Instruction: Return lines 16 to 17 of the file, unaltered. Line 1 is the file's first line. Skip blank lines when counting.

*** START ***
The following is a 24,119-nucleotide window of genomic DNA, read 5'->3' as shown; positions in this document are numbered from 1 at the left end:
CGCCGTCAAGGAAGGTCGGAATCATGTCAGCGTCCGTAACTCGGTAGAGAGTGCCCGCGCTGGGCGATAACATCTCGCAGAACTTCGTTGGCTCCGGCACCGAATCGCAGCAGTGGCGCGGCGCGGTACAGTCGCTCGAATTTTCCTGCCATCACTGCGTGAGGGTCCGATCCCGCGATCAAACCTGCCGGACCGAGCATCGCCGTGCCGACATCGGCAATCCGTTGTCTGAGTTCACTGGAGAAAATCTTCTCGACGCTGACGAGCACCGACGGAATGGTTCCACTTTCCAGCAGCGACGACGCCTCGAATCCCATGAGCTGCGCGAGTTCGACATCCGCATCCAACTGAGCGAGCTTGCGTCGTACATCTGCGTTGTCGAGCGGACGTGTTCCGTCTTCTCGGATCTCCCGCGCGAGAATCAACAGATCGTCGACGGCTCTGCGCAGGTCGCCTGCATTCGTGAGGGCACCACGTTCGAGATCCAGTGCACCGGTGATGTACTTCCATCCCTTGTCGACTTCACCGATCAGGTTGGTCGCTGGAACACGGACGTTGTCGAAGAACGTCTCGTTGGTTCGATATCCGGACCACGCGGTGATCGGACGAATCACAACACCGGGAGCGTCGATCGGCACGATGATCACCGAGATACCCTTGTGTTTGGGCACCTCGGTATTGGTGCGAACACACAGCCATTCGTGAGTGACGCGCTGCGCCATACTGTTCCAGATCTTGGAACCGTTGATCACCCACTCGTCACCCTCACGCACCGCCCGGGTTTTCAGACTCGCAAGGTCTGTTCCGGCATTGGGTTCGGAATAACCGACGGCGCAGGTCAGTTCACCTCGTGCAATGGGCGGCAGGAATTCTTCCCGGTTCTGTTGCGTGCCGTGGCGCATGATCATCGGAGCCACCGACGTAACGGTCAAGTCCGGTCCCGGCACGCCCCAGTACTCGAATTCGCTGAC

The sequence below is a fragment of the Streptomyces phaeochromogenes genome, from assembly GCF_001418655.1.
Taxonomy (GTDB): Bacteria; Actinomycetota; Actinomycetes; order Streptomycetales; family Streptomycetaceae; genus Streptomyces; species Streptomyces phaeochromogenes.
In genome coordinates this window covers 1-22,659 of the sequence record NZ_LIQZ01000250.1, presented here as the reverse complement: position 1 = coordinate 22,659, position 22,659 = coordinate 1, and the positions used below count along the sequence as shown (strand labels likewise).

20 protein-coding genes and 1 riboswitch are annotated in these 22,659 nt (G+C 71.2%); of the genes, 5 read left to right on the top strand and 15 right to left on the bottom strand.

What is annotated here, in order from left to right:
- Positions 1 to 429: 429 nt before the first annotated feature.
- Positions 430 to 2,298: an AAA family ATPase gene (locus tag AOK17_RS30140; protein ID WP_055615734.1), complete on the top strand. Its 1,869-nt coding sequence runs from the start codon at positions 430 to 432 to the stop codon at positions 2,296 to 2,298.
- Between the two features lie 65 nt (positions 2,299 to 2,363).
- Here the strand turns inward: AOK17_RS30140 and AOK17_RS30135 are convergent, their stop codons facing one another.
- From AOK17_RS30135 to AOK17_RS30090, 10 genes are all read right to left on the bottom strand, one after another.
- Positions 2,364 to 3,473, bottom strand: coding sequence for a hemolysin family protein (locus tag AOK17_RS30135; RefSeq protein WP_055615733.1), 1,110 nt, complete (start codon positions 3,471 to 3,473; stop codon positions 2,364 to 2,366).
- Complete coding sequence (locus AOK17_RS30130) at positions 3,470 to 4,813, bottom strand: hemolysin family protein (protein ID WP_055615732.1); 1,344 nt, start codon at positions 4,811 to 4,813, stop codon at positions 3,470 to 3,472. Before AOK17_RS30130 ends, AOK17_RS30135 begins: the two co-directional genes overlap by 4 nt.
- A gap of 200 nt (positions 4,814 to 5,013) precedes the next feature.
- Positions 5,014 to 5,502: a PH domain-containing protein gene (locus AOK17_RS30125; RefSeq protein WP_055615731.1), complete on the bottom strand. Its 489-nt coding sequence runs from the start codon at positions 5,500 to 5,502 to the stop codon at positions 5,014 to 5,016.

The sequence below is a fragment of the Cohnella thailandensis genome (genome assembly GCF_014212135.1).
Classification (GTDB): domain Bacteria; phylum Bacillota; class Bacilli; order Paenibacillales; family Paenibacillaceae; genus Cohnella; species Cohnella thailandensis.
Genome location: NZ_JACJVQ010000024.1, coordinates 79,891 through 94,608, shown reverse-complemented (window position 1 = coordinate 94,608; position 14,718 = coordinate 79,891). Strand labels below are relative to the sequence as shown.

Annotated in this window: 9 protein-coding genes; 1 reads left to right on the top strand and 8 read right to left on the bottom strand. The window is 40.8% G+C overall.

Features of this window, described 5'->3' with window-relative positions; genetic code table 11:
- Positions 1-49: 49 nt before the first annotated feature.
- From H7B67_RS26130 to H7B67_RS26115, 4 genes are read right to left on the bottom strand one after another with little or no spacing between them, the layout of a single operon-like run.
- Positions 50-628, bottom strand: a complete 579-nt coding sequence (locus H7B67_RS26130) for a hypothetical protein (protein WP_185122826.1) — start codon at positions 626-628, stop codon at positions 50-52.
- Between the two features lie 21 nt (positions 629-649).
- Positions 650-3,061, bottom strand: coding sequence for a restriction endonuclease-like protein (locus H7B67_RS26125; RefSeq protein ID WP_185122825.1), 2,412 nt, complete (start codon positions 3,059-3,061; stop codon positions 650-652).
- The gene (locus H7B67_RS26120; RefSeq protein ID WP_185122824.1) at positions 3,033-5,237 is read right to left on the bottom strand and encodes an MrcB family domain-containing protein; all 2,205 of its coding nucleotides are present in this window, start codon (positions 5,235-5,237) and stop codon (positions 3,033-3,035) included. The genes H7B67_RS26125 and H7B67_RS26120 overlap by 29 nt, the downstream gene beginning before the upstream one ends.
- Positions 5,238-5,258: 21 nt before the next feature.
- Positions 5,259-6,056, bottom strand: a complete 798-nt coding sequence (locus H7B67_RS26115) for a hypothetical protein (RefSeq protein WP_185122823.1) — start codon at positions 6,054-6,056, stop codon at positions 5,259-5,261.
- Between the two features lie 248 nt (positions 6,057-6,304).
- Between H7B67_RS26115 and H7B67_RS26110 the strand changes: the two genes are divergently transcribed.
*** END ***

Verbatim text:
- Positions 5,014 to 5,502: a PH domain-containing protein gene (locus AOK17_RS30125; RefSeq protein WP_055615731.1), complete on the bottom strand. Its 489-nt coding sequence runs from the start codon at positions 5,500 to 5,502 to the stop codon at positions 5,014 to 5,016.

The sequence below is a fragment of the Cohnella thailandensis genome (genome assembly GCF_014212135.1).